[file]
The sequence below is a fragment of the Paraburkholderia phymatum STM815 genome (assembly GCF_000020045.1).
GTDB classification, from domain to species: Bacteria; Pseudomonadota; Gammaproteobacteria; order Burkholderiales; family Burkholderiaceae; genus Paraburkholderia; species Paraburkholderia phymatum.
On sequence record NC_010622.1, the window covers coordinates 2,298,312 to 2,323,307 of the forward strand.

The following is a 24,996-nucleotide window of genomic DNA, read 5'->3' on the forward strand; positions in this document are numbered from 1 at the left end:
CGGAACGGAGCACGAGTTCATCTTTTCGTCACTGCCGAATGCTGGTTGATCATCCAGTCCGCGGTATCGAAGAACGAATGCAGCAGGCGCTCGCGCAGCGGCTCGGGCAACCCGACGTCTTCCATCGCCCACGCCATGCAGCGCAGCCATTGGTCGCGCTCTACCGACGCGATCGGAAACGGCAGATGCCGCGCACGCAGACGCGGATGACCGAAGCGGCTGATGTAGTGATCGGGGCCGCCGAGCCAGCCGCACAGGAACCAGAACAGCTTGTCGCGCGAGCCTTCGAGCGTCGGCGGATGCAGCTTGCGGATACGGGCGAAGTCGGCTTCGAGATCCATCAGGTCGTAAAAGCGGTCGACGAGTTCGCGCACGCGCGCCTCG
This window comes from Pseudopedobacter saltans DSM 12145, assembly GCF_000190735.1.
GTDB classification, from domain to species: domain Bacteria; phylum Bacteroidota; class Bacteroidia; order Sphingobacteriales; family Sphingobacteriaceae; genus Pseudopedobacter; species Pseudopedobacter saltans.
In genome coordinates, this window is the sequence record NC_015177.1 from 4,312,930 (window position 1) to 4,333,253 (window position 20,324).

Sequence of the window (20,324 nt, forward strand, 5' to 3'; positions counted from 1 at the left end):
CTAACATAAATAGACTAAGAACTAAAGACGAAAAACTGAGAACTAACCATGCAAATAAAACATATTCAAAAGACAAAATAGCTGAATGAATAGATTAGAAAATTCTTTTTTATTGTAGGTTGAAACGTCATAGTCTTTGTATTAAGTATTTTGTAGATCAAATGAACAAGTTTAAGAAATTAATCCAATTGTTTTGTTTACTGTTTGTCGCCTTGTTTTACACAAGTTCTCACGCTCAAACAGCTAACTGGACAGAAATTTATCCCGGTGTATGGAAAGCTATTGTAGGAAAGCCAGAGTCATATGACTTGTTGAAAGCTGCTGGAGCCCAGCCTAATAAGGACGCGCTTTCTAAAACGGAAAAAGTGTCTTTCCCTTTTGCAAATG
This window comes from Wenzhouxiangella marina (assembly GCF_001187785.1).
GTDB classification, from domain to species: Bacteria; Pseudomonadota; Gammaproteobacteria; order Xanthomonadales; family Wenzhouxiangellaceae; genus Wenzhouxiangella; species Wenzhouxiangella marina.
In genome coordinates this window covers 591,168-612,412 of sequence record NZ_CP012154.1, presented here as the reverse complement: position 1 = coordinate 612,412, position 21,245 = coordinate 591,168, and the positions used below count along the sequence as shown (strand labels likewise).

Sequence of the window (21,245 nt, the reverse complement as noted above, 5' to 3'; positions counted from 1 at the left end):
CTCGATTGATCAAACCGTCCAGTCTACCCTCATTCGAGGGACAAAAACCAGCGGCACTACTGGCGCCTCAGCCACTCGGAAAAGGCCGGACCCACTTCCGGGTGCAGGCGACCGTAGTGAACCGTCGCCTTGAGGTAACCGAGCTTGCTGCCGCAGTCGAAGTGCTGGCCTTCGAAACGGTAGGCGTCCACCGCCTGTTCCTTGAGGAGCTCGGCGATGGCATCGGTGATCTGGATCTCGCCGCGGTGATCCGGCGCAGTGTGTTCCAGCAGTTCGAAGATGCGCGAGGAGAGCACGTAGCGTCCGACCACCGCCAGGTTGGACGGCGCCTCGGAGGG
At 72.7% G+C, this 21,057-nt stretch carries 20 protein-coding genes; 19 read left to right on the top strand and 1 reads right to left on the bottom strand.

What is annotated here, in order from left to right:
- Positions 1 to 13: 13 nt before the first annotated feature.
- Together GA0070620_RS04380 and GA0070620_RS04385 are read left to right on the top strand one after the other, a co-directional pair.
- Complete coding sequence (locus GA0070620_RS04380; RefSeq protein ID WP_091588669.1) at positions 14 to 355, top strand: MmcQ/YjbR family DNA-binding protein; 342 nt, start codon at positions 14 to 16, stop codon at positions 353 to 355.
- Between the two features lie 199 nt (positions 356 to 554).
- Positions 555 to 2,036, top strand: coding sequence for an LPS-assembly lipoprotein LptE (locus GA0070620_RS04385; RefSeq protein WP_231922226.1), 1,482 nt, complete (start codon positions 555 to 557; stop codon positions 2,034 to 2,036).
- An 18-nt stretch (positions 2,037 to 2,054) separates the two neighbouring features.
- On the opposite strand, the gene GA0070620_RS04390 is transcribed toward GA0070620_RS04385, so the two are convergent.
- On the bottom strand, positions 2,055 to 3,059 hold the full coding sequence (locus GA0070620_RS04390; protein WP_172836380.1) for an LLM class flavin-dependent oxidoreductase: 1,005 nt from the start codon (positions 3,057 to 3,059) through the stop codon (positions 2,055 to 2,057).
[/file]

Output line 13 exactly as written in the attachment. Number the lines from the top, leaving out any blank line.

In genome coordinates this window covers 591,168-612,412 of sequence record NZ_CP012154.1, presented here as the reverse complement: position 1 = coordinate 612,412, position 21,245 = coordinate 591,168, and the positions used below count along the sequence as shown (strand labels likewise).